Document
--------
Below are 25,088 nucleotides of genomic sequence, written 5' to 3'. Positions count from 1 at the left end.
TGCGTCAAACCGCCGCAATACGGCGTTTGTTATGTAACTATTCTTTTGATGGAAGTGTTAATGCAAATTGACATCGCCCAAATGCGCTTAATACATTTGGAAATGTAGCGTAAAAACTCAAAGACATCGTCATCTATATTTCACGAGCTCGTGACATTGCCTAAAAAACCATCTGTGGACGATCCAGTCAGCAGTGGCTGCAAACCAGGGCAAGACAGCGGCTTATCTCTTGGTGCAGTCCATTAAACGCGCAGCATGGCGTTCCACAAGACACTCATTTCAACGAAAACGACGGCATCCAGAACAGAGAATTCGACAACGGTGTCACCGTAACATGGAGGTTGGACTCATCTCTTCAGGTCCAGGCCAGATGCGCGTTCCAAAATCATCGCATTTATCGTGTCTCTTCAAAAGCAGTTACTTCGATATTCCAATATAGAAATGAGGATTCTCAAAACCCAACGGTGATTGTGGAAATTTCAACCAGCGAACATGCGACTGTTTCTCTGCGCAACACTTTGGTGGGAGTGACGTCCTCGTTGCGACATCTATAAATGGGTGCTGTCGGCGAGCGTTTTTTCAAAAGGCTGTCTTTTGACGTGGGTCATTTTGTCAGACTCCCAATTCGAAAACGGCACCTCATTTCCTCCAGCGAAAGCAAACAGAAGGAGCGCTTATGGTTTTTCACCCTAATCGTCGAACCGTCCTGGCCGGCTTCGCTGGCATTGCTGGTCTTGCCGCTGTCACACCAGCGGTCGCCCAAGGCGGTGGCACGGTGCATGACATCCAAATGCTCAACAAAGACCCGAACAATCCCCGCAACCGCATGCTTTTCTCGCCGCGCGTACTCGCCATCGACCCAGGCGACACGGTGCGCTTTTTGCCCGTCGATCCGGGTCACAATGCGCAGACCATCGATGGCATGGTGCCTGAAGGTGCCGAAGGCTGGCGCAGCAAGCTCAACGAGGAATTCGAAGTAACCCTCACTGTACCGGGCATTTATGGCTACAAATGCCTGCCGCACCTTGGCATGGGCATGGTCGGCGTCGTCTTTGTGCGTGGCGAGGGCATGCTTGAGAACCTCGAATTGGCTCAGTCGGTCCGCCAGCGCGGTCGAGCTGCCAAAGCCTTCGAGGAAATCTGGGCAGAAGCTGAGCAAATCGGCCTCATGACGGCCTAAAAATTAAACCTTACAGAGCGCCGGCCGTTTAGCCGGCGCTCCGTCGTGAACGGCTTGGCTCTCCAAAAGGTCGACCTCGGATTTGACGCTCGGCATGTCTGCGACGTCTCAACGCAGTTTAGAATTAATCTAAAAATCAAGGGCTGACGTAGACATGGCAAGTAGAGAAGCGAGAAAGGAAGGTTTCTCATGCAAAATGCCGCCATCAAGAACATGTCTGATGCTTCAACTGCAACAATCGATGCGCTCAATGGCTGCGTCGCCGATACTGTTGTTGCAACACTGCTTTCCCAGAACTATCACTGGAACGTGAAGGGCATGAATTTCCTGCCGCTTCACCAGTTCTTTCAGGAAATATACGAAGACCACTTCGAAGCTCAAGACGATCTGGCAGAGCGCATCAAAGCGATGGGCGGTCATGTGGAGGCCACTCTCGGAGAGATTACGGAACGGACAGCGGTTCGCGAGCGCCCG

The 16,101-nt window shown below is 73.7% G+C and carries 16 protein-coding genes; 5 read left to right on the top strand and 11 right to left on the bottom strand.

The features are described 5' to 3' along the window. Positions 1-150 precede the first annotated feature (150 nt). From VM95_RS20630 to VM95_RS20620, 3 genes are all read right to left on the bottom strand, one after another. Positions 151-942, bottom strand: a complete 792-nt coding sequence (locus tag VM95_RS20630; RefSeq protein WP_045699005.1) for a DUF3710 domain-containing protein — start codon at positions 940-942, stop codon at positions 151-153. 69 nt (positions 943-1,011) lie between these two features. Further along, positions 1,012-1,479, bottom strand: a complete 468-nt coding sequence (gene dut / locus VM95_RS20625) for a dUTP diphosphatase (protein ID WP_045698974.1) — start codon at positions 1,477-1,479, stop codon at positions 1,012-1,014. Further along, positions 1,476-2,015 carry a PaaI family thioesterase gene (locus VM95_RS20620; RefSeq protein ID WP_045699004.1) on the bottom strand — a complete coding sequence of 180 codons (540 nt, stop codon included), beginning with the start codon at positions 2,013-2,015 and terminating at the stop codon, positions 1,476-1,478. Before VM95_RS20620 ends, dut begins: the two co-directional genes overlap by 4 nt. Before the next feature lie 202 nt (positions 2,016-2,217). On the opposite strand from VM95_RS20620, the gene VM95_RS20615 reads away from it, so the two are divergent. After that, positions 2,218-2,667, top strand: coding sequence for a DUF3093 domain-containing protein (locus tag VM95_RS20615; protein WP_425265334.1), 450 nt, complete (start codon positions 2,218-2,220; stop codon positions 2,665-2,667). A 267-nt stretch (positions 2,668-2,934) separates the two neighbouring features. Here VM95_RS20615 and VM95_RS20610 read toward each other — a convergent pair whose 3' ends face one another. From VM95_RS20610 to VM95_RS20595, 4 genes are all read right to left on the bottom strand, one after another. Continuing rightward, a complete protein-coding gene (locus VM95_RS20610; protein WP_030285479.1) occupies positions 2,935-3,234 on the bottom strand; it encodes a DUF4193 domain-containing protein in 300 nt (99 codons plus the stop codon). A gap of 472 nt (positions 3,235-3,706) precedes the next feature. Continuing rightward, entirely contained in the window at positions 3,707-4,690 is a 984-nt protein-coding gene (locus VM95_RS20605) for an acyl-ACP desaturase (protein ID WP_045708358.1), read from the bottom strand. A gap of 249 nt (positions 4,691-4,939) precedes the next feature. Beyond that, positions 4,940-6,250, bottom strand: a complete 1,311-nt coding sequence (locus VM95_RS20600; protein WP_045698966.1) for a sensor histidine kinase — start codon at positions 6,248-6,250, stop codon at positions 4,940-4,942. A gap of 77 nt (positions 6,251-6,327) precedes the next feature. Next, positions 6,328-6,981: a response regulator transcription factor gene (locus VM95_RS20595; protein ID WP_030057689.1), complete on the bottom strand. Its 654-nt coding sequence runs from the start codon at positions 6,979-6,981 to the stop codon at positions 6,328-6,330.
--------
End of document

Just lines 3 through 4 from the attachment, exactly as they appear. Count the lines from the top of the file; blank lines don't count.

The 16,101-nt window shown below is 73.7% G+C and carries 16 protein-coding genes; 5 read left to right on the top strand and 11 right to left on the bottom strand.

The features are described 5' to 3' along the window. Positions 1-150 precede the first annotated feature (150 nt). From VM95_RS20630 to VM95_RS20620, 3 genes are all read right to left on the bottom strand, one after another. Positions 151-942, bottom strand: a complete 792-nt coding sequence (locus tag VM95_RS20630; RefSeq protein WP_045699005.1) for a DUF3710 domain-containing protein — start codon at positions 940-942, stop codon at positions 151-153. 69 nt (positions 943-1,011) lie between these two features. Further along, positions 1,012-1,479, bottom strand: a complete 468-nt coding sequence (gene dut / locus VM95_RS20625) for a dUTP diphosphatase (protein ID WP_045698974.1) — start codon at positions 1,477-1,479, stop codon at positions 1,012-1,014. Further along, positions 1,476-2,015 carry a PaaI family thioesterase gene (locus VM95_RS20620; RefSeq protein ID WP_045699004.1) on the bottom strand — a complete coding sequence of 180 codons (540 nt, stop codon included), beginning with the start codon at positions 2,013-2,015 and terminating at the stop codon, positions 1,476-1,478. Before VM95_RS20620 ends, dut begins: the two co-directional genes overlap by 4 nt. Before the next feature lie 202 nt (positions 2,016-2,217). On the opposite strand from VM95_RS20620, the gene VM95_RS20615 reads away from it, so the two are divergent. After that, positions 2,218-2,667, top strand: coding sequence for a DUF3093 domain-containing protein (locus tag VM95_RS20615; protein WP_425265334.1), 450 nt, complete (start codon positions 2,218-2,220; stop codon positions 2,665-2,667). A 267-nt stretch (positions 2,668-2,934) separates the two neighbouring features. Here VM95_RS20615 and VM95_RS20610 read toward each other — a convergent pair whose 3' ends face one another. From VM95_RS20610 to VM95_RS20595, 4 genes are all read right to left on the bottom strand, one after another. Continuing rightward, a complete protein-coding gene (locus VM95_RS20610; protein WP_030285479.1) occupies positions 2,935-3,234 on the bottom strand; it encodes a DUF4193 domain-containing protein in 300 nt (99 codons plus the stop codon). A gap of 472 nt (positions 3,235-3,706) precedes the next feature. Continuing rightward, entirely contained in the window at positions 3,707-4,690 is a 984-nt protein-coding gene (locus VM95_RS20605) for an acyl-ACP desaturase (protein ID WP_045708358.1), read from the bottom strand. A gap of 249 nt (positions 4,691-4,939) precedes the next feature. Beyond that, positions 4,940-6,250, bottom strand: a complete 1,311-nt coding sequence (locus VM95_RS20600; protein WP_045698966.1) for a sensor histidine kinase — start codon at positions 6,248-6,250, stop codon at positions 4,940-4,942. A gap of 77 nt (positions 6,251-6,327) precedes the next feature. Next, positions 6,328-6,981: a response regulator transcription factor gene (locus VM95_RS20595; protein ID WP_030057689.1), complete on the bottom strand. Its 654-nt coding sequence runs from the start codon at positions 6,979-6,981 to the stop codon at positions 6,328-6,330.